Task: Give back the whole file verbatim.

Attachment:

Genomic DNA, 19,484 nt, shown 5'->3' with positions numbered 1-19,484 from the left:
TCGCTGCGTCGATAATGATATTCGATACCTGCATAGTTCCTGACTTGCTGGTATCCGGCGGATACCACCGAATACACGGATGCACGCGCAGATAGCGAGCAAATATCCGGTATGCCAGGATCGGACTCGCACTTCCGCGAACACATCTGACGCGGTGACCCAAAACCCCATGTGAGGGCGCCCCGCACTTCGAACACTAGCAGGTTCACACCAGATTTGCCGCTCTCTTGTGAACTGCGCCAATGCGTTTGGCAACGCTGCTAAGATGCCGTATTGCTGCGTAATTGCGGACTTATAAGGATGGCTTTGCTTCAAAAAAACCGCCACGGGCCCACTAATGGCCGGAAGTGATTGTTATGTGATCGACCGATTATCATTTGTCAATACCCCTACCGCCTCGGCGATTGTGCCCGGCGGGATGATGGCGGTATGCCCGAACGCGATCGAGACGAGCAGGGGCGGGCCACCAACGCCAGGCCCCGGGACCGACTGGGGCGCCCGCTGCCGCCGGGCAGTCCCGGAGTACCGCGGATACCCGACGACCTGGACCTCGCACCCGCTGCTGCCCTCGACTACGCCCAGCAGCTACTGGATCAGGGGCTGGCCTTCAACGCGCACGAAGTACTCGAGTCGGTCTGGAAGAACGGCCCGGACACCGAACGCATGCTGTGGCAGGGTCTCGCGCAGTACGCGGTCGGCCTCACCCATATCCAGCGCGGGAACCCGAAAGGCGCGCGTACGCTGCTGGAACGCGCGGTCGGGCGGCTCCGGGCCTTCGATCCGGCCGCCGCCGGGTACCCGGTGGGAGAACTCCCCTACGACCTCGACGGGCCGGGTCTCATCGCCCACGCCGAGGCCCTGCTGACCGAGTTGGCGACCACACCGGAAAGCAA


Genomic DNA, 19,484 nt, shown 5'->3' with positions numbered 1-19,484 from the left:
TCGCTGCGTCGATAATGATATTCGATACCTGCATAGTTCCTGACTTGCTGGTATCCGGCGGATACCACCGAATACACGGATGCACGCGCAGATAGCGAGCAAATATCCGGTATGCCAGGATCGGACTCGCACTTCCGCGAACACATCTGACGCGGTGACCCAAAACCCCATGTGAGGGCGCCCCGCACTTCGAACACTAGCAGGTTCACACCAGATTTGCCGCTCTCTTGTGAACTGCGCCAATGCGTTTGGCAACGCTGCTAAGATGCCGTATTGCTGCGTAATTGCGGACTTATAAGGATGGCTTTGCTTCAAAAAAACCGCCACGGGCCCACTAATGGCCGGAAGTGATTGTTATGTGATCGACCGATTATCATTTGTCAATACCCCTACCGCCTCGGCGATTGTGCCCGGCGGGATGATGGCGGTATGCCCGAACGCGATCGAGACGAGCAGGGGCGGGCCACCAACGCCAGGCCCCGGGACCGACTGGGGCGCCCGCTGCCGCCGGGCAGTCCCGGAGTACCGCGGATACCCGACGACCTGGACCTCGCACCCGCTGCTGCCCTCGACTACGCCCAGCAGCTACTGGATCAGGGGCTGGCCTTCAACGCGCACGAAGTACTCGAGTCGGTCTGGAAGAACGGCCCGGACACCGAACGCATGCTGTGGCAGGGTCTCGCGCAGTACGCGGTCGGCCTCACCCATATCCAGCGCGGGAACCCGAAAGGCGCGCGTACGCTGCTGGAACGCGCGGTCGGGCGGCTCCGGGCCTTCGATCCGGCCGCCGCCGGGTACCCGGTGGGAGAACTCCCCTACGACCTCGACGGGCCGGGTCTCATCGCCCACGCCGAGGCCCTGCTGACCGAGTTGGCGACCACACCGGAAAGCAA